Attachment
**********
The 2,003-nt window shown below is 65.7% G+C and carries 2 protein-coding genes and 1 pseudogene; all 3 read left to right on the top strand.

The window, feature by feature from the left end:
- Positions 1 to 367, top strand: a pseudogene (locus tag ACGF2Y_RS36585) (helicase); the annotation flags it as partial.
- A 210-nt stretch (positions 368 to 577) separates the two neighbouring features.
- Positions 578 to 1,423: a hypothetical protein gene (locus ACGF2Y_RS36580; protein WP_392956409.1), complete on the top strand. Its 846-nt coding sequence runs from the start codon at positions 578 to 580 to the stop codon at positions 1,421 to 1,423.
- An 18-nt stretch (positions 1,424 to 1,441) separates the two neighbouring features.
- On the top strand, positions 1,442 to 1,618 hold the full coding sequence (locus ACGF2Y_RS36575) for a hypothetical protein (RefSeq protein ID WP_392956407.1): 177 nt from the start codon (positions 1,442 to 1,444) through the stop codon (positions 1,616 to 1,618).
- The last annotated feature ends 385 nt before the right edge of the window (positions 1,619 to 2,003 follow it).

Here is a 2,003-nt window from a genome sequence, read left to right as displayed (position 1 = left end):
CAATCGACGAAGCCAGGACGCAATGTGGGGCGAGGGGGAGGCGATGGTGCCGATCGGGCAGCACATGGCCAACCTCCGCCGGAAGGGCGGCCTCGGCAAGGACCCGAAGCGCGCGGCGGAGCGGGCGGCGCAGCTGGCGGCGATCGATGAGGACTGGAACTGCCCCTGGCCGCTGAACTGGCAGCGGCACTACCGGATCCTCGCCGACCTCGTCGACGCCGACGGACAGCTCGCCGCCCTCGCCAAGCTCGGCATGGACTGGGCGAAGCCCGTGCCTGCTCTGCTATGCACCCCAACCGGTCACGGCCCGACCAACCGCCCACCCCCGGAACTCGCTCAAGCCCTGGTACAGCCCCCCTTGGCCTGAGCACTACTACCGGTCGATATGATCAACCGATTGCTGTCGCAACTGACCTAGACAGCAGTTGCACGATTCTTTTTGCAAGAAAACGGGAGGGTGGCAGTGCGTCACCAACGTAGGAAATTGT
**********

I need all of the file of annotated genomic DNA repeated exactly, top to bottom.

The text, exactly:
The 2,003-nt window shown below is 65.7% G+C and carries 2 protein-coding genes and 1 pseudogene; all 3 read left to right on the top strand.

The window, feature by feature from the left end:
- Positions 1 to 367, top strand: a pseudogene (locus tag ACGF2Y_RS36585) (helicase); the annotation flags it as partial.
- A 210-nt stretch (positions 368 to 577) separates the two neighbouring features.
- Positions 578 to 1,423: a hypothetical protein gene (locus ACGF2Y_RS36580; protein WP_392956409.1), complete on the top strand. Its 846-nt coding sequence runs from the start codon at positions 578 to 580 to the stop codon at positions 1,421 to 1,423.
- An 18-nt stretch (positions 1,424 to 1,441) separates the two neighbouring features.
- On the top strand, positions 1,442 to 1,618 hold the full coding sequence (locus ACGF2Y_RS36575) for a hypothetical protein (RefSeq protein ID WP_392956407.1): 177 nt from the start codon (positions 1,442 to 1,444) through the stop codon (positions 1,616 to 1,618).
- The last annotated feature ends 385 nt before the right edge of the window (positions 1,619 to 2,003 follow it).

Here is a 2,003-nt window from a genome sequence, read left to right as displayed (position 1 = left end):
CAATCGACGAAGCCAGGACGCAATGTGGGGCGAGGGGGAGGCGATGGTGCCGATCGGGCAGCACATGGCCAACCTCCGCCGGAAGGGCGGCCTCGGCAAGGACCCGAAGCGCGCGGCGGAGCGGGCGGCGCAGCTGGCGGCGATCGATGAGGACTGGAACTGCCCCTGGCCGCTGAACTGGCAGCGGCACTACCGGATCCTCGCCGACCTCGTCGACGCCGACGGACAGCTCGCCGCCCTCGCCAAGCTCGGCATGGACTGGGCGAAGCCCGTGCCTGCTCTGCTATGCACCCCAACCGGTCACGGCCCGACCAACCGCCCACCCCCGGAACTCGCTCAAGCCCTGGTACAGCCCCCCTTGGCCTGAGCACTACTACCGGTCGATATGATCAACCGATTGCTGTCGCAACTGACCTAGACAGCAGTTGCACGATTCTTTTTGCAAGAAAACGGGAGGGTGGCAGTGCGTCACCAACGTAGGAAATTGT